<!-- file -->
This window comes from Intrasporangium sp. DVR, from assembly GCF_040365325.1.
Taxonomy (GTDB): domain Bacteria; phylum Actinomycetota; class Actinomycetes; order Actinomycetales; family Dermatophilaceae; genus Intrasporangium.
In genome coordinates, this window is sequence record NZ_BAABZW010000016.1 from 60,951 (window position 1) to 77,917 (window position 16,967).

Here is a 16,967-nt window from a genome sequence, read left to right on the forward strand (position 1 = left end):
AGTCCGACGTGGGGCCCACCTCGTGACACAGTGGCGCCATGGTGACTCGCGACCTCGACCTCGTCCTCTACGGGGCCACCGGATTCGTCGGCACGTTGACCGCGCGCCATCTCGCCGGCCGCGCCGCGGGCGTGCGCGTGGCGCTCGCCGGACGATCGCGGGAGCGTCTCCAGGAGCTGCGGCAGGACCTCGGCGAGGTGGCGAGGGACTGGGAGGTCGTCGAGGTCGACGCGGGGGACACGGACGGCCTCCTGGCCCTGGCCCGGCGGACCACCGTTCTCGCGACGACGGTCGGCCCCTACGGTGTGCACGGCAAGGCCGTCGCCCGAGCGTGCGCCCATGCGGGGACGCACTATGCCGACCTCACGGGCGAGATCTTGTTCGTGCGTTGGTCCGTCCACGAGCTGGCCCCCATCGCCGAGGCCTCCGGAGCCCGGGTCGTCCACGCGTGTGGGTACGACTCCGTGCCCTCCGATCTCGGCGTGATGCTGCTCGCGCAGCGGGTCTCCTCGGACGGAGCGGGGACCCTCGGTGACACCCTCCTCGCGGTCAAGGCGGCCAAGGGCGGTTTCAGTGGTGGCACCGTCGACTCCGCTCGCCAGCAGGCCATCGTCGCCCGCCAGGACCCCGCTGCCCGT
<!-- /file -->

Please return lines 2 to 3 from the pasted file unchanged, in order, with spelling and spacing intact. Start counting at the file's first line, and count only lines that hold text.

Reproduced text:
Taxonomy (GTDB): domain Bacteria; phylum Actinomycetota; class Actinomycetes; order Actinomycetales; family Dermatophilaceae; genus Intrasporangium.
In genome coordinates, this window is sequence record NZ_BAABZW010000016.1 from 60,951 (window position 1) to 77,917 (window position 16,967).